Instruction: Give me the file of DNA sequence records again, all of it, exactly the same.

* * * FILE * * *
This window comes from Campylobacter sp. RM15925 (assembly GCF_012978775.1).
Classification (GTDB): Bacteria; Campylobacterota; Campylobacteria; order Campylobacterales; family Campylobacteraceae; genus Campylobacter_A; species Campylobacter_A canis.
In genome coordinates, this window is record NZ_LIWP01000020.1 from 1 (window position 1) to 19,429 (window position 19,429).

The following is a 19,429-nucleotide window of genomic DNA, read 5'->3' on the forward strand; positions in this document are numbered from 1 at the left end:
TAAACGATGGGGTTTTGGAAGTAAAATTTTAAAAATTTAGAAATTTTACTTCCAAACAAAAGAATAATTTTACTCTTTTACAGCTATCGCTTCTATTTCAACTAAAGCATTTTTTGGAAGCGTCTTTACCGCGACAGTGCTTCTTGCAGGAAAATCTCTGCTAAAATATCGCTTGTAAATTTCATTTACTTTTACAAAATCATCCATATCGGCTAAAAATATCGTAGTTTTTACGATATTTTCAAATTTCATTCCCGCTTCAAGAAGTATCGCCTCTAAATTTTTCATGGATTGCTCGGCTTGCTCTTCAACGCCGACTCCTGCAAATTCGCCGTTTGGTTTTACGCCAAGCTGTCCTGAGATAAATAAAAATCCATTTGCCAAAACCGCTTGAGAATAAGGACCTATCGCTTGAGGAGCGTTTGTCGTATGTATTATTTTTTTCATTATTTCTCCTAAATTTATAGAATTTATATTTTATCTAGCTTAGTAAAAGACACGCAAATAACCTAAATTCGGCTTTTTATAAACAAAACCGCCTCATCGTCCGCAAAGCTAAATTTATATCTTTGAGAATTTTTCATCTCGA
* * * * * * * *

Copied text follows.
This window comes from Campylobacter sp. RM15925 (assembly GCF_012978775.1).
Classification (GTDB): Bacteria; Campylobacterota; Campylobacteria; order Campylobacterales; family Campylobacteraceae; genus Campylobacter_A; species Campylobacter_A canis.
In genome coordinates, this window is record NZ_LIWP01000020.1 from 1 (window position 1) to 19,429 (window position 19,429).

The following is a 19,429-nucleotide window of genomic DNA, read 5'->3' on the forward strand; positions in this document are numbered from 1 at the left end:
TAAACGATGGGGTTTTGGAAGTAAAATTTTAAAAATTTAGAAATTTTACTTCCAAACAAAAGAATAATTTTACTCTTTTACAGCTATCGCTTCTATTTCAACTAAAGCATTTTTTGGAAGCGTCTTTACCGCGACAGTGCTTCTTGCAGGAAAATCTCTGCTAAAATATCGCTTGTAAATTTCATTTACTTTTACAAAATCATCCATATCGGCTAAAAATATCGTAGTTTTTACGATATTTTCAAATTTCATTCCCGCTTCAAGAAGTATCGCCTCTAAATTTTTCATGGATTGCTCGGCTTGCTCTTCAACGCCGACTCCTGCAAATTCGCCGTTTGGTTTTACGCCAAGCTGTCCTGAGATAAATAAAAATCCATTTGCCAAAACCGCTTGAGAATAAGGACCTATCGCTTGAGGAGCGTTTGTCGTATGTATTATTTTTTTCATTATTTCTCCTAAATTTATAGAATTTATATTTTATCTAGCTTAGTAAAAGACACGCAAATAACCTAAATTCGGCTTTTTATAAACAAAACCGCCTCATCGTCCGCAAAGCTAAATTTATATCTTTGAGAATTTTTCATCTCGA